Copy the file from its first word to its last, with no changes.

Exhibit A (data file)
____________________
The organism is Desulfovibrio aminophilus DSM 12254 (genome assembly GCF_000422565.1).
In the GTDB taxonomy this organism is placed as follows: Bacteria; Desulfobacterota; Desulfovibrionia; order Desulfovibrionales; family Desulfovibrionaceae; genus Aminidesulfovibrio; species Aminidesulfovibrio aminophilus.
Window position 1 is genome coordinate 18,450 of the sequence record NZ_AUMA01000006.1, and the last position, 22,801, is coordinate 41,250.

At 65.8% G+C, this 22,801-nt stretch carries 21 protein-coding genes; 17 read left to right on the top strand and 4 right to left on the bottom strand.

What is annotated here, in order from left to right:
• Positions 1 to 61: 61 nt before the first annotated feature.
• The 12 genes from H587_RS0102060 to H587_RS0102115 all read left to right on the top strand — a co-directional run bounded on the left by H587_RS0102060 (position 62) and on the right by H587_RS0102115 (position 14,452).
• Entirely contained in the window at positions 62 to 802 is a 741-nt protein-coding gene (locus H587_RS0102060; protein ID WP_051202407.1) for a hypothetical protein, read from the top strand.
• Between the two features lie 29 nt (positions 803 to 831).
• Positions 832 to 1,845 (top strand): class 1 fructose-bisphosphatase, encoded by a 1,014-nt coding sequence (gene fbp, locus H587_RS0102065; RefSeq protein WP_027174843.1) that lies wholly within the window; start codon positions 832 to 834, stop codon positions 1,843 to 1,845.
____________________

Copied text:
The organism is Desulfovibrio aminophilus DSM 12254 (genome assembly GCF_000422565.1).
In the GTDB taxonomy this organism is placed as follows: Bacteria; Desulfobacterota; Desulfovibrionia; order Desulfovibrionales; family Desulfovibrionaceae; genus Aminidesulfovibrio; species Aminidesulfovibrio aminophilus.
Window position 1 is genome coordinate 18,450 of the sequence record NZ_AUMA01000006.1, and the last position, 22,801, is coordinate 41,250.

At 65.8% G+C, this 22,801-nt stretch carries 21 protein-coding genes; 17 read left to right on the top strand and 4 right to left on the bottom strand.

What is annotated here, in order from left to right:
• Positions 1 to 61: 61 nt before the first annotated feature.
• The 12 genes from H587_RS0102060 to H587_RS0102115 all read left to right on the top strand — a co-directional run bounded on the left by H587_RS0102060 (position 62) and on the right by H587_RS0102115 (position 14,452).
• Entirely contained in the window at positions 62 to 802 is a 741-nt protein-coding gene (locus H587_RS0102060; protein ID WP_051202407.1) for a hypothetical protein, read from the top strand.
• Between the two features lie 29 nt (positions 803 to 831).
• Positions 832 to 1,845 (top strand): class 1 fructose-bisphosphatase, encoded by a 1,014-nt coding sequence (gene fbp, locus H587_RS0102065; RefSeq protein WP_027174843.1) that lies wholly within the window; start codon positions 832 to 834, stop codon positions 1,843 to 1,845.